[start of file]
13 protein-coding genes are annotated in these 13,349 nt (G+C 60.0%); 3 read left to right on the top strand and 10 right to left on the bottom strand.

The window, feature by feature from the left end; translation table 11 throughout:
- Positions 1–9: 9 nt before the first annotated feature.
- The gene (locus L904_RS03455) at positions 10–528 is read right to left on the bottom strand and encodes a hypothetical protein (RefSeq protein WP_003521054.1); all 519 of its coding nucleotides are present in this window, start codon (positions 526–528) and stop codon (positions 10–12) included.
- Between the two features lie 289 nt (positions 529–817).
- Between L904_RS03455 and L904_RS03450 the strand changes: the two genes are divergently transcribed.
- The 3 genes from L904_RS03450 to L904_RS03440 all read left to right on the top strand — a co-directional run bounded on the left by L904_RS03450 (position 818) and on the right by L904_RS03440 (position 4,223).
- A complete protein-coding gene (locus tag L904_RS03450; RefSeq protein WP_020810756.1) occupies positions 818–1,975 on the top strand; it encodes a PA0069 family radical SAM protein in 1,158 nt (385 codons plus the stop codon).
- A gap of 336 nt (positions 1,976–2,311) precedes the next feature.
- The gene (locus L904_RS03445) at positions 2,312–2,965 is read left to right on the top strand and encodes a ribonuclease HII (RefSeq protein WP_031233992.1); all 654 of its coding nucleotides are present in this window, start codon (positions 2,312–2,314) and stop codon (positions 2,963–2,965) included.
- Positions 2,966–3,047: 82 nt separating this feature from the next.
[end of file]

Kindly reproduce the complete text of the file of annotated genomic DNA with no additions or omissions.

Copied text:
13 protein-coding genes are annotated in these 13,349 nt (G+C 60.0%); 3 read left to right on the top strand and 10 right to left on the bottom strand.

The window, feature by feature from the left end; translation table 11 throughout:
- Positions 1–9: 9 nt before the first annotated feature.
- The gene (locus L904_RS03455) at positions 10–528 is read right to left on the bottom strand and encodes a hypothetical protein (RefSeq protein WP_003521054.1); all 519 of its coding nucleotides are present in this window, start codon (positions 526–528) and stop codon (positions 10–12) included.
- Between the two features lie 289 nt (positions 529–817).
- Between L904_RS03455 and L904_RS03450 the strand changes: the two genes are divergently transcribed.
- The 3 genes from L904_RS03450 to L904_RS03440 all read left to right on the top strand — a co-directional run bounded on the left by L904_RS03450 (position 818) and on the right by L904_RS03440 (position 4,223).
- A complete protein-coding gene (locus tag L904_RS03450; RefSeq protein WP_020810756.1) occupies positions 818–1,975 on the top strand; it encodes a PA0069 family radical SAM protein in 1,158 nt (385 codons plus the stop codon).
- A gap of 336 nt (positions 1,976–2,311) precedes the next feature.
- The gene (locus L904_RS03445) at positions 2,312–2,965 is read left to right on the top strand and encodes a ribonuclease HII (RefSeq protein WP_031233992.1); all 654 of its coding nucleotides are present in this window, start codon (positions 2,312–2,314) and stop codon (positions 2,963–2,965) included.
- Positions 2,966–3,047: 82 nt separating this feature from the next.